FEATURE – Could "resurrection" crops survive drought and feed a hungry planet?
Scientist hopes that by putting resurrection plants’ survival skills into crops, the world’s population could be better fed CAPE TOWN, March 7 (Thomson Reuters Foundation) – Could harnessing the power of "resurrection plants" – with the ability to survive severe water shortages for years – hold the secret to feeding a hungry planet?
Jill Farrant, a biology professor at Cape Town University, hopes that by putting resurrection plants’ survival skills into crops, making them drought-tolerant, the world’s population could be better fed.
"Give (the plants) water, and they are fully active within 24 to 48 hours," Farrant told the Thomson Reuters Foundation at her office.
In Southern Africa, more than 21 million people need emergency assistance due to a food crisis after the region’s worst drought in 35 years and an infestation of the crop-damaging fall armyworm.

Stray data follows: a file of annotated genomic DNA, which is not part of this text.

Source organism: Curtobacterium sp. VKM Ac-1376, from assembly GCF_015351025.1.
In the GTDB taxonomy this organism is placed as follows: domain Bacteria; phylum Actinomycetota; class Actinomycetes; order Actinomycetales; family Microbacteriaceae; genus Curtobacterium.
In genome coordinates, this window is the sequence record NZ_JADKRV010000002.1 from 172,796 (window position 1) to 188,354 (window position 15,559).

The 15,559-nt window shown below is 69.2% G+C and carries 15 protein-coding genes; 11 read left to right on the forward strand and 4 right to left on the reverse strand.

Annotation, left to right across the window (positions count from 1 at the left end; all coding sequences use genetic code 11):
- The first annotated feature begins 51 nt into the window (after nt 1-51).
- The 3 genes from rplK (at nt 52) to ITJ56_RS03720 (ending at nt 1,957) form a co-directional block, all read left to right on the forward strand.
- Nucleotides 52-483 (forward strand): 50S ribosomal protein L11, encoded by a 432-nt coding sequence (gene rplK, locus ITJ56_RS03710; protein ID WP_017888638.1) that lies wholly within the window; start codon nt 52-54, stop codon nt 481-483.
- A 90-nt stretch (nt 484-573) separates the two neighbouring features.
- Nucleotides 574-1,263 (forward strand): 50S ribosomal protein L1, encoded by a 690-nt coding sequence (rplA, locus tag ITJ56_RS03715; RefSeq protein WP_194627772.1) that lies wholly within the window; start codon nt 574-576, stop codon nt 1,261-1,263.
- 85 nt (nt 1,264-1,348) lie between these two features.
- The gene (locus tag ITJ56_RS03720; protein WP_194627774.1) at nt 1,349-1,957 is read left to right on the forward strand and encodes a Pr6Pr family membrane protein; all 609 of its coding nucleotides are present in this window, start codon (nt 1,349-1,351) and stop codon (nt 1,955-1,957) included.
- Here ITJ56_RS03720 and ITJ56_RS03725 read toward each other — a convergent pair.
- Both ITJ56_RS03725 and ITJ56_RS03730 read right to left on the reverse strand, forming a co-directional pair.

"Since all crops produce dry seeds, this implies that the genetic mechanisms for desiccation tolerance exist in crops," said Farrant.
By modifying the existing gene composition, Farrant and her team could potentially produce drought-tolerant crops.
Chikelu Mba of the U.N. Food and Agricultural Organisation (FAO) in Rome was hesitant to evaluate the potential of such technologies before seeing evidence-based testing and the impact of modified crops on the environment.
Small farmers growing maize – a crop that can produce bumper harvests but is susceptible to poor rainfall – may also be persuaded to switch to unmodified crops that are simply better able to resist drought, like beans, the FAO has said.
"Five years, and I’ll give you a resurrection plant that can provide crops," she said, adding that testing the drought-resistant crops might take a further five years.
"Then it is food on your plate, but it might be too long – people need food now."